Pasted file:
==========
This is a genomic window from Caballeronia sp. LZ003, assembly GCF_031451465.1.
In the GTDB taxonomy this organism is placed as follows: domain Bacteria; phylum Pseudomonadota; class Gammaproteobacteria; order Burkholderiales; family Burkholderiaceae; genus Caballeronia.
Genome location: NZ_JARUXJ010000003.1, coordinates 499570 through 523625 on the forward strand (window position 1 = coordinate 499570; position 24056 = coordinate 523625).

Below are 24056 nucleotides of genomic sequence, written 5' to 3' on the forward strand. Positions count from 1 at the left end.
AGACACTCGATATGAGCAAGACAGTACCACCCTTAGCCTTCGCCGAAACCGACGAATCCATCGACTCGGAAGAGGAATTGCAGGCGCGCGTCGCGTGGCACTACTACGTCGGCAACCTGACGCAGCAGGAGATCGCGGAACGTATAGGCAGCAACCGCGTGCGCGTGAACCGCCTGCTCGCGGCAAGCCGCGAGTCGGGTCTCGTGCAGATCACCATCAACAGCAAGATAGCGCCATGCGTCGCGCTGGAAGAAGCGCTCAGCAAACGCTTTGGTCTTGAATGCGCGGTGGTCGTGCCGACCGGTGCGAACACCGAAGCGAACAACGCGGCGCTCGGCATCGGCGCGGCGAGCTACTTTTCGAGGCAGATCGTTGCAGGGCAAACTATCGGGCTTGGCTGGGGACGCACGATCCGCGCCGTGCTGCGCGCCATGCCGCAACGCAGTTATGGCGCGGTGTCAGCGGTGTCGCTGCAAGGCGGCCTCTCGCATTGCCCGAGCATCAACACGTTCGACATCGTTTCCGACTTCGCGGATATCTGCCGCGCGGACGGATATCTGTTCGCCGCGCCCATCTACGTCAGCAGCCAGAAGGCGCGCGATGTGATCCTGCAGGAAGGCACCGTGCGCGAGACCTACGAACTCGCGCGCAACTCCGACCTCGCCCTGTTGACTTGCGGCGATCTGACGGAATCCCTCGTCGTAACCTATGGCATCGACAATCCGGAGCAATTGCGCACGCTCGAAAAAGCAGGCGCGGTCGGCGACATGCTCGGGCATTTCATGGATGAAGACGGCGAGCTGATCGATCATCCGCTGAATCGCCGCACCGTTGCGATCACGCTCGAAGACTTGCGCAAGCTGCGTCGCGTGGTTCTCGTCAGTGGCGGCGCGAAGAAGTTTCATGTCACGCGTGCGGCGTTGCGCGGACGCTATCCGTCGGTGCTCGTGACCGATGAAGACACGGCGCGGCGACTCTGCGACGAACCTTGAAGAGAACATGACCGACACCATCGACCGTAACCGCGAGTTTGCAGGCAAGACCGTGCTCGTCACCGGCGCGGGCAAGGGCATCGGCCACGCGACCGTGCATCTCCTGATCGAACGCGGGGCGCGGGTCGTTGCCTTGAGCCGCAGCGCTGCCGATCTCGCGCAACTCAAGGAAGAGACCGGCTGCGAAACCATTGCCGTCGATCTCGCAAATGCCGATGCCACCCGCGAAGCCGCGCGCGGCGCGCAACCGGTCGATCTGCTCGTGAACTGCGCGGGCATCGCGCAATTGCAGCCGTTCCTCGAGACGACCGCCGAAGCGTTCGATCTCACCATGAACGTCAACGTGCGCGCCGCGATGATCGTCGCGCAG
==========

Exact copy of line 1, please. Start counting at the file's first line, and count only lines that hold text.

This is a genomic window from Caballeronia sp. LZ003, assembly GCF_031451465.1.